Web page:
excerpt from 'Reminiscences of the Opera' pp. 284-5 (309 words)

excerpt from 'Reminiscences of the Opera' pp. 284-5 (309 words)

part of

Reminiscences of the Opera

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urn:iso:std:iso:639:ed-3:eng

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284-5

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A still severer trial attended the illustrious prima donna on the boards of the theatre. On Thursday the 11th of July she appeared (now "for the last time on any stage") in a selection of "scenes" from "Anna Bolena." The part of the afflicted queen had been one of the greatest among her characters. Curiosity had been stimulated to a very powerful degree, and the house was crowded in every part. Madame Pasta appeared, to be hailed with prolonged acclamations. There she stood once more, on the scene of her past glories, "every inch a Queen." The spectacle was deeply interesting ; yet it was melancholy, not to say painful, to all who could feel with true artistic sympathy. With the noble presence and the lofty air of the Pasta of old days, she moved like a mighty shadow of the past before the eyes of the spectators; but it was the "shadow of a shade." The qualities already mentioned — the faultless style, the finished phrasing, the grand declamation, were all greeted with something more than respect, whilst the imaginative among the audience may have figured to themselves, like clever geologists, out of the shattered remains of the great vocal Mammoth, a perfect creature of former times. But the general sentiment was one of disappointment and regret. "Is this all that remains of so wonderful a past?" was the regretful exclamation of the young. "It had been better that our hopeful recollection had never been disturbed and dimmed by so sad a ghost," thought the old. The "longing, lingering look behind " had literally been taken by the great prima donna. That she damaged her great fame by taking it, cannot be said. Her "last appearance" was soon forgotten in the turmoil of operatic events; whilst her name still gleams with tra- ditional lustre in the annals of lyric fame.

A still severer trial attended the illustrious prima donna on the boards of the theatre. On Thursday the 11th of July she appeared (now "for the last time on any stage") in a selection of "scenes" from "Anna Bolena." The part of the afflicted queen had been one of the greatest among her characters. Curiosity had been stimulated to a very powerful degree, and the house was crowded in every part. Madame Pasta appeared, to be hailed with prolonged acclamations. There she stood once more, on the scene of her past glories, "every inch a Queen." The spectacle was deeply interesting ; yet it was melancholy, not to say painful, to all who could feel with true artistic sympathy. With the noble presence and the lofty air of the Pasta of old days, she moved like a mighty shadow of the past before the eyes of the spectators; but it was the "shadow of a shade." The qualities already mentioned — the faultless style, the finished phrasing, the grand declamation, were all greeted with something more than respect, whilst the imaginative among the audience may have figured to themselves, like clever geologists, out of the shattered remains of the great vocal Mammoth, a perfect creature of former times. But the general sentiment was one of disappointment and regret. "Is this all that remains of so wonderful a past?" was the regretful exclamation of the young. "It had been better that our hopeful recollection had never been disturbed and dimmed by so sad a ghost," thought the old. The "longing, lingering look behind " had literally been taken by the great prima donna. That she damaged her great fame by taking it, cannot be said. Her "last appearance" was soon forgotten in the turmoil of operatic events; whilst her name still gleams with tra- ditional lustre in the annals of lyric fame.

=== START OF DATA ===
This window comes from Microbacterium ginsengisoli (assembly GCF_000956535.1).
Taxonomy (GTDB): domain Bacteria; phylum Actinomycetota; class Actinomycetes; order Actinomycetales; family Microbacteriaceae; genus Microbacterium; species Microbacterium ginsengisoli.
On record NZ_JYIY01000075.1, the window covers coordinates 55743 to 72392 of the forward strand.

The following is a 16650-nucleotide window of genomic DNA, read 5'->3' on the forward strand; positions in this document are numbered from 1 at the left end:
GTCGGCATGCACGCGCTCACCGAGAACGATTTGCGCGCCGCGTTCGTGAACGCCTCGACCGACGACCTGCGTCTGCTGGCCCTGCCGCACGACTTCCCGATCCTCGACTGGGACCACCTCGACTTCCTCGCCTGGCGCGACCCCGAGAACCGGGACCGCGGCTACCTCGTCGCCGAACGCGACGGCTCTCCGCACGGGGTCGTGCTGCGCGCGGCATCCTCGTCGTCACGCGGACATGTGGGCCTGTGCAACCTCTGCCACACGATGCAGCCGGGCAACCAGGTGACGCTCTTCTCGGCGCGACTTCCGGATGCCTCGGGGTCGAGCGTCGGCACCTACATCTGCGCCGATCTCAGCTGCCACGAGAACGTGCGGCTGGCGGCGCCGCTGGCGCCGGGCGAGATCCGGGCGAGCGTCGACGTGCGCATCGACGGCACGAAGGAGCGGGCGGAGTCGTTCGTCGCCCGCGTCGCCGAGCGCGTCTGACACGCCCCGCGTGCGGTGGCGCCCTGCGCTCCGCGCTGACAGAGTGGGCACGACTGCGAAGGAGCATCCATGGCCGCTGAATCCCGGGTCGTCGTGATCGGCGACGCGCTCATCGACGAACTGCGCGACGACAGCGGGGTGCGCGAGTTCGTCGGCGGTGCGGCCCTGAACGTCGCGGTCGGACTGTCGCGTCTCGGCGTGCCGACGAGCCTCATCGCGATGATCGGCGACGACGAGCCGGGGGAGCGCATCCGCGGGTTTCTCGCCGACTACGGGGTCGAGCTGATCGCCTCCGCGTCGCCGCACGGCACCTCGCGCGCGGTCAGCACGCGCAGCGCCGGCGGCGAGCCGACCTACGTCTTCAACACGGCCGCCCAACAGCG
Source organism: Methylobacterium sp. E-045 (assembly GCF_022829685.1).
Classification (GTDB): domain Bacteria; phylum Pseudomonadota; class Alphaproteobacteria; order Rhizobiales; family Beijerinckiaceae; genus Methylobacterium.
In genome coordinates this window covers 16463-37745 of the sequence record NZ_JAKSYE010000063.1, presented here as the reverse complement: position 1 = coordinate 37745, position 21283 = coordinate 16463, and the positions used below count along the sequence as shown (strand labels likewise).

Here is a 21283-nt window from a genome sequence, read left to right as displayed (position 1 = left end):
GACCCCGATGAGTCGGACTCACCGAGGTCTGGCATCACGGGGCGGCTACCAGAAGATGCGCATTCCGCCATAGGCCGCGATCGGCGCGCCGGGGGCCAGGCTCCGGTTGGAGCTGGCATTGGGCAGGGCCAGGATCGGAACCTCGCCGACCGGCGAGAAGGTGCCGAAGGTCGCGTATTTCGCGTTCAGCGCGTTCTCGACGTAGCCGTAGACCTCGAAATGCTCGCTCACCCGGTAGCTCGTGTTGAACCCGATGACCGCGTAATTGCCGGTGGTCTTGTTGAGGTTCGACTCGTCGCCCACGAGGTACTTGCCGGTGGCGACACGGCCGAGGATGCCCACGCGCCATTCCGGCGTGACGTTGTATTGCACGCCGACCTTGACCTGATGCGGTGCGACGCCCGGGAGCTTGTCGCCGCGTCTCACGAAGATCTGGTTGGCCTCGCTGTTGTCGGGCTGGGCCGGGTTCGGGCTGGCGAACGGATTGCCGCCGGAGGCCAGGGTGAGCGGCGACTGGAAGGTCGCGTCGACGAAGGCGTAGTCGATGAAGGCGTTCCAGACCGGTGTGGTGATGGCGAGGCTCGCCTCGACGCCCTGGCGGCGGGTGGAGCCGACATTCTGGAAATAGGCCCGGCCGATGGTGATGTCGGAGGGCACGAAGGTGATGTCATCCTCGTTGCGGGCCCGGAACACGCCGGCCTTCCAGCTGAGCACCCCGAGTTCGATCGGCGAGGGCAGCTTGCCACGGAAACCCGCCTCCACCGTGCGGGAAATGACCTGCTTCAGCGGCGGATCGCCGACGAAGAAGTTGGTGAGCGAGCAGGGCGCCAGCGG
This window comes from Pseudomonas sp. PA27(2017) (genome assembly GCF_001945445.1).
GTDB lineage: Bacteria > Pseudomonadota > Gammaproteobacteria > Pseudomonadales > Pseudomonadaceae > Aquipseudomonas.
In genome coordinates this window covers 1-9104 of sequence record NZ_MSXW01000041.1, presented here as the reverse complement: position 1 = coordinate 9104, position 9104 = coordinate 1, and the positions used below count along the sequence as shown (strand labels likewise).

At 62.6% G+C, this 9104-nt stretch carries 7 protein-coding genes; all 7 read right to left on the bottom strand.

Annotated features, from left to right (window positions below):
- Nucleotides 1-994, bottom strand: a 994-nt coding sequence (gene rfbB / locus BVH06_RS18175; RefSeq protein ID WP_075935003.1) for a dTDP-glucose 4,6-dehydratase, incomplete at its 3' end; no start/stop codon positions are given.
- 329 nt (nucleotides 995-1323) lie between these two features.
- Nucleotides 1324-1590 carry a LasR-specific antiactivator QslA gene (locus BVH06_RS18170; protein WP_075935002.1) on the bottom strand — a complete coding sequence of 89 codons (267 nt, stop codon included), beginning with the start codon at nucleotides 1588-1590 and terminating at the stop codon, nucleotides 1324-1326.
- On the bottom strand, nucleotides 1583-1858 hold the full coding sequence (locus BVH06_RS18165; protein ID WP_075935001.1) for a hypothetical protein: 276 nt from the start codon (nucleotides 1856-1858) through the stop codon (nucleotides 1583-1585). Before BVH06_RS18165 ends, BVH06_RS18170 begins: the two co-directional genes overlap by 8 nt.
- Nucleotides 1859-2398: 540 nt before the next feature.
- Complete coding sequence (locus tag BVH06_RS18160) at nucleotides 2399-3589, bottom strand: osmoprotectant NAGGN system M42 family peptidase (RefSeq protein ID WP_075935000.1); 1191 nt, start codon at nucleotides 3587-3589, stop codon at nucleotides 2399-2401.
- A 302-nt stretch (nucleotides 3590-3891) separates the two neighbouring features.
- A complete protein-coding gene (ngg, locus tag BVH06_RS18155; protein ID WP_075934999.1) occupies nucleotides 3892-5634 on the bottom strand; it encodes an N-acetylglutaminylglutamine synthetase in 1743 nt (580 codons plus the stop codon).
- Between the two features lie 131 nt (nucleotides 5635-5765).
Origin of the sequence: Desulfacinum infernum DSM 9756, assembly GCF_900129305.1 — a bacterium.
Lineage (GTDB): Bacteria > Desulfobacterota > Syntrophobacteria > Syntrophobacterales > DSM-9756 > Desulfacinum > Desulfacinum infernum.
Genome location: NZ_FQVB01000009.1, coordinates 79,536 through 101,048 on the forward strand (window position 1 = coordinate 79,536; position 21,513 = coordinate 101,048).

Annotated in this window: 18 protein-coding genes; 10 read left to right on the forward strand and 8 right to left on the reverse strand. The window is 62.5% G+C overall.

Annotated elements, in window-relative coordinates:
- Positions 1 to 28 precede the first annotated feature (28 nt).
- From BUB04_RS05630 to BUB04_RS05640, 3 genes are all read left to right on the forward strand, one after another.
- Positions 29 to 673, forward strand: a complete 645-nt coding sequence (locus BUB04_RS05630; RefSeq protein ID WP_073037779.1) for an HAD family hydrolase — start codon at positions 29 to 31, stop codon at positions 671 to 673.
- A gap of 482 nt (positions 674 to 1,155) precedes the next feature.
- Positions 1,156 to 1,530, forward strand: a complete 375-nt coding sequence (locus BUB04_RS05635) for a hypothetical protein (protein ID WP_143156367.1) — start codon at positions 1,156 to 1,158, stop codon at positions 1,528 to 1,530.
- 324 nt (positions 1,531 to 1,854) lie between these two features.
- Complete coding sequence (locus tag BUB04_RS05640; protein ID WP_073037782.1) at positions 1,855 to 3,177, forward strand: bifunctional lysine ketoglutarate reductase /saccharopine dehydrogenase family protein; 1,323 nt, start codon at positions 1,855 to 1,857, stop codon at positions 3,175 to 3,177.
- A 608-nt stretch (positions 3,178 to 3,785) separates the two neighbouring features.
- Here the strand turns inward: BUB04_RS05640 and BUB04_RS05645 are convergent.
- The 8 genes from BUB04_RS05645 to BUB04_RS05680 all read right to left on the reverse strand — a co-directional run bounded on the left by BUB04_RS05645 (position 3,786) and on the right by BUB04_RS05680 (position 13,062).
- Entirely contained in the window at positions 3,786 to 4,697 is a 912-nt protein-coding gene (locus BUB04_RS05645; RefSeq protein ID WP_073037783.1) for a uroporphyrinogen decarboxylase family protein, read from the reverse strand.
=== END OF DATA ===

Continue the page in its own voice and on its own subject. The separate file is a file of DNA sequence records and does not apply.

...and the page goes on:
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excerpt from 'Reminiscences of the Opera' pp. 284-5 (309 words)

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